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Animals and plants aren’t just valuable for their own sake – they’re also part of a wider natural environment that may provide food, shelter, water, and other functions, for other wildlife and people.

With so much wildlife at risk, the question people often ask us is how do we decide which animals and plants to focus our conservation efforts and funds on? Well, it’s not always an easy decision… but we do have criteria to guide us.

For example: 1) is it a species that’s a vital part of a food chain? Or 2) a species that helps demonstrate broader conservation needs? Or 3) is it an important cultural icon that will garner support for wildlife conservation as a whole? These are just some of the considerations.


Over the past five decades, our field work has helped bring several iconic animals back from the brink of extinction – including white and greater one-horned rhinos, certain populations of African elephants, mountain gorillas, giant pandas and tigers.

We’ve also achieved important policy changes – for instance: helping bring about the global moratorium on commercial whaling; improving controls for trade in threatened species such as tigers; and regulating trade in over used trees, like mahogany, and fish such as sturgeons (caught for caviar).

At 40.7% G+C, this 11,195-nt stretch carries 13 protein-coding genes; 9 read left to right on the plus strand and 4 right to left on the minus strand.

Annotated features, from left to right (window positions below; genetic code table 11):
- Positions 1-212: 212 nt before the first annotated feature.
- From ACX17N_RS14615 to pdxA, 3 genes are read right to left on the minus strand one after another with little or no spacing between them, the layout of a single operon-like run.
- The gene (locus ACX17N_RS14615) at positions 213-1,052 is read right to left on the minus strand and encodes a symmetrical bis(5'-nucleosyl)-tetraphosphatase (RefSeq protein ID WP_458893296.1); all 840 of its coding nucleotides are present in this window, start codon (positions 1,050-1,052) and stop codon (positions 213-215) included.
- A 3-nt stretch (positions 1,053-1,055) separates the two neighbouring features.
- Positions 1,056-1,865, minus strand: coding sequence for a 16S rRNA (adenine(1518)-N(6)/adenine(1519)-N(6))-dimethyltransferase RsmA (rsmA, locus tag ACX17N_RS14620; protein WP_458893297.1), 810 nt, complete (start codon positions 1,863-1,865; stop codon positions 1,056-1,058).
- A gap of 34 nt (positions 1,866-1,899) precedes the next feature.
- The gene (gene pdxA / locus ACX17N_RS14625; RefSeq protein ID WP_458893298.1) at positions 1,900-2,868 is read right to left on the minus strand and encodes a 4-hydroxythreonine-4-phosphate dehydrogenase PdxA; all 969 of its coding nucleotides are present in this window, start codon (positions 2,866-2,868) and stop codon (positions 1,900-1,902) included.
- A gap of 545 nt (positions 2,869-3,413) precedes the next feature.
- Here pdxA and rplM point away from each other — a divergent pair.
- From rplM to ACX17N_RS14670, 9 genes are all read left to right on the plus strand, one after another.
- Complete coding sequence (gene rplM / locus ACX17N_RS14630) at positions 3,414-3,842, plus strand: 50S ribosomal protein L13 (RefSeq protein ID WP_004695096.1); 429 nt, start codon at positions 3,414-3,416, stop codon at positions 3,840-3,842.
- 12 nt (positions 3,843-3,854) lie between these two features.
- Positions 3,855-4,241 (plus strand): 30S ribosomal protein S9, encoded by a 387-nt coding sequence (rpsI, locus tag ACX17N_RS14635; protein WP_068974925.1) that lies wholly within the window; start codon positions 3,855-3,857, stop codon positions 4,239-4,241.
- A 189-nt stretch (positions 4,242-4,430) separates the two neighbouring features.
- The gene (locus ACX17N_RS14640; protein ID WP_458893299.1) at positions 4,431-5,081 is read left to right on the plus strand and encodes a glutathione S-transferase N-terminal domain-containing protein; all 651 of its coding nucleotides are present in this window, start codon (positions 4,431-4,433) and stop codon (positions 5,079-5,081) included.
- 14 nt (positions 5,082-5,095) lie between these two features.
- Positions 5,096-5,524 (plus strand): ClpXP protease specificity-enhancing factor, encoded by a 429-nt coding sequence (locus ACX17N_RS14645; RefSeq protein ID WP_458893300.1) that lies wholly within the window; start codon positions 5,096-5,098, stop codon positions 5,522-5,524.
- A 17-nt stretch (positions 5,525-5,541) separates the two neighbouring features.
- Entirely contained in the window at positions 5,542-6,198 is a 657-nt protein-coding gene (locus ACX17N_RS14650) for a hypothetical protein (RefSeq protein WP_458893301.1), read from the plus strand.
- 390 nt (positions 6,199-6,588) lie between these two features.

Our work hasn’t just given a more certain future for specific wildlife, but has helped thousands more species by contributing to the conservation of all the diversity of life within their environments.

Our wildlife conservation efforts are also directly helping people, through improved livelihoods, food security, access to fresh water, incomes, and by strengthening communities, socially and politically.

The work we do is playing a part in at least five of the 17 UN Sustainable Development Goals, and contributing to poverty reduction in several parts of the world.